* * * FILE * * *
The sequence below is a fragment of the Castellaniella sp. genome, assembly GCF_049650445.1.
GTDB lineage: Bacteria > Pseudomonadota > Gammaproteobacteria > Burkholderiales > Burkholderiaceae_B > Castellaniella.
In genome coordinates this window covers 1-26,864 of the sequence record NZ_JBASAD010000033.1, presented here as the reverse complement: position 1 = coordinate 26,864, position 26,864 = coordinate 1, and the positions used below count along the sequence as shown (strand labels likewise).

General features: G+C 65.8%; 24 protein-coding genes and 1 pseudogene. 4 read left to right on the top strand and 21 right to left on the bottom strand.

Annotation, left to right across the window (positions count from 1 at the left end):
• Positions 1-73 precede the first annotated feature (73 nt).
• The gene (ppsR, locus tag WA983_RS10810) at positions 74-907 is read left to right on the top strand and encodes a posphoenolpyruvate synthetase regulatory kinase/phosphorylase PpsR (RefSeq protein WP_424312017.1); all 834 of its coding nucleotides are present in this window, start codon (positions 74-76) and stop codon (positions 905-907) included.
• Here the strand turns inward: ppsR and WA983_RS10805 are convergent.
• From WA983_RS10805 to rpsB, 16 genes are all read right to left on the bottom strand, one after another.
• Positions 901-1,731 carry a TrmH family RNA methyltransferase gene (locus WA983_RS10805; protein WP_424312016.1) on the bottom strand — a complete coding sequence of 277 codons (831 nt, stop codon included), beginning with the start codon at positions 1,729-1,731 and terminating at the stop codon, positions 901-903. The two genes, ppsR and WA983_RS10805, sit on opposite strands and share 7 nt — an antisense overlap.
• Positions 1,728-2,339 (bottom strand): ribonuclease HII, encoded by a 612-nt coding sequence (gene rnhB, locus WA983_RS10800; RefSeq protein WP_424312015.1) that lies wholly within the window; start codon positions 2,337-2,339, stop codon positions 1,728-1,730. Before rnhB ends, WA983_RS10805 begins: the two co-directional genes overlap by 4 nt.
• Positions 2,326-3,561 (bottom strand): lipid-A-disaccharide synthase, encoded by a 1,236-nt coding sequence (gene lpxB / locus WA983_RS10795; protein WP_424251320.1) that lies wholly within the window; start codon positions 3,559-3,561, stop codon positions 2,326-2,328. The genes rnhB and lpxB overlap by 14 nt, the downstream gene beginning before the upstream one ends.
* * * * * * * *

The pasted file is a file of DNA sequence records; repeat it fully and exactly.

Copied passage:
The sequence below is a fragment of the Castellaniella sp. genome, assembly GCF_049650445.1.
GTDB lineage: Bacteria > Pseudomonadota > Gammaproteobacteria > Burkholderiales > Burkholderiaceae_B > Castellaniella.
In genome coordinates this window covers 1-26,864 of the sequence record NZ_JBASAD010000033.1, presented here as the reverse complement: position 1 = coordinate 26,864, position 26,864 = coordinate 1, and the positions used below count along the sequence as shown (strand labels likewise).

General features: G+C 65.8%; 24 protein-coding genes and 1 pseudogene. 4 read left to right on the top strand and 21 right to left on the bottom strand.

Annotation, left to right across the window (positions count from 1 at the left end):
• Positions 1-73 precede the first annotated feature (73 nt).
• The gene (ppsR, locus tag WA983_RS10810) at positions 74-907 is read left to right on the top strand and encodes a posphoenolpyruvate synthetase regulatory kinase/phosphorylase PpsR (RefSeq protein WP_424312017.1); all 834 of its coding nucleotides are present in this window, start codon (positions 74-76) and stop codon (positions 905-907) included.
• Here the strand turns inward: ppsR and WA983_RS10805 are convergent.
• From WA983_RS10805 to rpsB, 16 genes are all read right to left on the bottom strand, one after another.
• Positions 901-1,731 carry a TrmH family RNA methyltransferase gene (locus WA983_RS10805; protein WP_424312016.1) on the bottom strand — a complete coding sequence of 277 codons (831 nt, stop codon included), beginning with the start codon at positions 1,729-1,731 and terminating at the stop codon, positions 901-903. The two genes, ppsR and WA983_RS10805, sit on opposite strands and share 7 nt — an antisense overlap.
• Positions 1,728-2,339 (bottom strand): ribonuclease HII, encoded by a 612-nt coding sequence (gene rnhB, locus WA983_RS10800; RefSeq protein WP_424312015.1) that lies wholly within the window; start codon positions 2,337-2,339, stop codon positions 1,728-1,730. Before rnhB ends, WA983_RS10805 begins: the two co-directional genes overlap by 4 nt.
• Positions 2,326-3,561 (bottom strand): lipid-A-disaccharide synthase, encoded by a 1,236-nt coding sequence (gene lpxB / locus WA983_RS10795; protein WP_424251320.1) that lies wholly within the window; start codon positions 3,559-3,561, stop codon positions 2,326-2,328. The genes rnhB and lpxB overlap by 14 nt, the downstream gene beginning before the upstream one ends.